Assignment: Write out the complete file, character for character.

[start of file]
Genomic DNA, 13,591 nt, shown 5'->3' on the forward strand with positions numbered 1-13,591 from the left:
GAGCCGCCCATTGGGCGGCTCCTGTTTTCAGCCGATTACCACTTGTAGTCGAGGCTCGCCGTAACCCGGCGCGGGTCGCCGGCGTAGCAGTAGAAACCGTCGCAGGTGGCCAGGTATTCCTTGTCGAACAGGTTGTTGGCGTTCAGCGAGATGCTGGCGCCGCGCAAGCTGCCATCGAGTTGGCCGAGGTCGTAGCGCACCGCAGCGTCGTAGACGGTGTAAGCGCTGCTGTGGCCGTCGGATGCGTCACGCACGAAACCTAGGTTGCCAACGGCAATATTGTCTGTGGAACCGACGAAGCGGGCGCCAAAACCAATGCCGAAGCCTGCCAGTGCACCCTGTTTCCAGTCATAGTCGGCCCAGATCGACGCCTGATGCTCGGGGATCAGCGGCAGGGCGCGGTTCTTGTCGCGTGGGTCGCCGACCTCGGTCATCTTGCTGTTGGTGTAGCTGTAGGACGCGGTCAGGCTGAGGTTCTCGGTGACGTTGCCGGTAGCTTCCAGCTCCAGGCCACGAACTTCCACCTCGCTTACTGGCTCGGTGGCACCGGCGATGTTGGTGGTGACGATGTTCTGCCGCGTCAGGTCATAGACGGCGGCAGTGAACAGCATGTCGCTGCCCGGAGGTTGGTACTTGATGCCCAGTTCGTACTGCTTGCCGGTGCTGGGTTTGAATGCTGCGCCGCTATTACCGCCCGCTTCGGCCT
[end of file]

Genomic DNA, 13,591 nt, shown 5'->3' on the forward strand with positions numbered 1-13,591 from the left:
GAGCCGCCCATTGGGCGGCTCCTGTTTTCAGCCGATTACCACTTGTAGTCGAGGCTCGCCGTAACCCGGCGCGGGTCGCCGGCGTAGCAGTAGAAACCGTCGCAGGTGGCCAGGTATTCCTTGTCGAACAGGTTGTTGGCGTTCAGCGAGATGCTGGCGCCGCGCAAGCTGCCATCGAGTTGGCCGAGGTCGTAGCGCACCGCAGCGTCGTAGACGGTGTAAGCGCTGCTGTGGCCGTCGGATGCGTCACGCACGAAACCTAGGTTGCCAACGGCAATATTGTCTGTGGAACCGACGAAGCGGGCGCCAAAACCAATGCCGAAGCCTGCCAGTGCACCCTGTTTCCAGTCATAGTCGGCCCAGATCGACGCCTGATGCTCGGGGATCAGCGGCAGGGCGCGGTTCTTGTCGCGTGGGTCGCCGACCTCGGTCATCTTGCTGTTGGTGTAGCTGTAGGACGCGGTCAGGCTGAGGTTCTCGGTGACGTTGCCGGTAGCTTCCAGCTCCAGGCCACGAACTTCCACCTCGCTTACTGGCTCGGTGGCACCGGCGATGTTGGTGGTGACGATGTTCTGCCGCGTCAGGTCATAGACGGCGGCAGTGAACAGCATGTCGCTGCCCGGAGGTTGGTACTTGATGCCCAGTTCGTACTGCTTGCCGGTGCTGGGTTTGAATGCTGCGCCGCTATTACCGCCCGCTTCGGCCT